A new initiative to empower Kenya’s youth through dialogue has been launched, with the hope of plugging the communication deficit between the country’s old guard and the bulging youth population.
Dubbed “Youth Connect with Jennifer Riria”, the programme is the brainchild of Jennifer Riria, a veteran entrepreneur and banker of many years.
Ms Riria is an award-winning entrepreneur whose name is synonymous with the country’s financial sector. She has served in different high profile capacities for more than 40 years, including founding Kenya Women Micro-finance Bank (KWFT) and Kenya Women Holding.
“This initiative aims to enlist experts in different professions to pass on critical insights to the youth as they rise to take up various leadership roles in the society,” said Riria during the inaugural convergence of the youth on Sunday.
Already, the initiative has brought legal experts, religious leaders and community mobilisers on board to steer the programme.
“There is nothing special that has been put aside for young people in this country. It is upon the youth to take the few available opportunities and run with them,” Riria said.
Ms Riria started the initiative in memory of her late daughter Cathy Makena who passed on 11 years ago at the prime of her career.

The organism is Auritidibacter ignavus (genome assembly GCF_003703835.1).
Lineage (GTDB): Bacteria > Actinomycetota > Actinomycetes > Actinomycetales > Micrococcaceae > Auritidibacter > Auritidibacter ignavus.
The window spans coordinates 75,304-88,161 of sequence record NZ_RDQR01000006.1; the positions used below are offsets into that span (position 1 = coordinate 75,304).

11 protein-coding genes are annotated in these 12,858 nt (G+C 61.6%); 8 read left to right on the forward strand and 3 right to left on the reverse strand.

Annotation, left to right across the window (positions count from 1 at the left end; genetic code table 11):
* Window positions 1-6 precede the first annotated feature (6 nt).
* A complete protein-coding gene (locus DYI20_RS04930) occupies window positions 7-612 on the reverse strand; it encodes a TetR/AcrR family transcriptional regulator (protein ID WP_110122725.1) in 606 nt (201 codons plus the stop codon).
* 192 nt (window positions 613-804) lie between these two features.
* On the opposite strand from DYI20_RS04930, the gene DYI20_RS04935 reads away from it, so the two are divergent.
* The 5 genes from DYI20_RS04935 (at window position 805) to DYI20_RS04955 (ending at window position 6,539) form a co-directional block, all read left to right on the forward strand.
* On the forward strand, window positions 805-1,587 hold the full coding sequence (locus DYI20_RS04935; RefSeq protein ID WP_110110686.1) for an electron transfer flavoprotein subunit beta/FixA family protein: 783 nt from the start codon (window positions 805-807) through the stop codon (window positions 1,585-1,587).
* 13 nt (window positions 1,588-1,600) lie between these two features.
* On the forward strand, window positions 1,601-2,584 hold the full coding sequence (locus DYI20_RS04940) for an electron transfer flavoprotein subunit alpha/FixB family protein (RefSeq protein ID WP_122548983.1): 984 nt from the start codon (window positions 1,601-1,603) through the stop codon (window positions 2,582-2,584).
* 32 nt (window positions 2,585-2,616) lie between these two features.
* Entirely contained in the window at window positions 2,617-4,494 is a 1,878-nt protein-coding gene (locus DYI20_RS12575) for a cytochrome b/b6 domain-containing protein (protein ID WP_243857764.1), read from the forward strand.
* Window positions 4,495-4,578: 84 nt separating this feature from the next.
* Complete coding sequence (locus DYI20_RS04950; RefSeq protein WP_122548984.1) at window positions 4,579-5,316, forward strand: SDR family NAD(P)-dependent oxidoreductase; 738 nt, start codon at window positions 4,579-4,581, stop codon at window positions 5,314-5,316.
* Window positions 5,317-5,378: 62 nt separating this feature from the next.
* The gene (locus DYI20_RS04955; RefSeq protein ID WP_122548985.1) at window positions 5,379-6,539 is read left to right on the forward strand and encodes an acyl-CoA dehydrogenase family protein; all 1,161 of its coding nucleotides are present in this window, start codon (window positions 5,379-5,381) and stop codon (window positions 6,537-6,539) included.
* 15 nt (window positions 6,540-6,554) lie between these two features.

Lady Justice Martha Koome stressed the importance of integrity to young people as they jostle for position in the country’s social, political and economic spheres.
“In my many years in the legal practice, I have learnt that it is easy to fall when you lose the value of integrity. If you bribe today to have something done for you, you will never be able to avoid the temptation to take that improper route,” Justice Koome told the youth, warning that corruption ultimately exposes one’s back.
She added: “You should instead do ethical business. You don’t have to cut corners to get business deals.”
Youth Connect will be an annual event and organisers hope to convert it into a national movement that will enable Kenya’s youth to articulate their concerns and challenges.
“We need to have these dialogue with young people more often. And not to just dialogue but to be consistent in this endeavour for us to achieve any meaningful result,” Riria emphasised.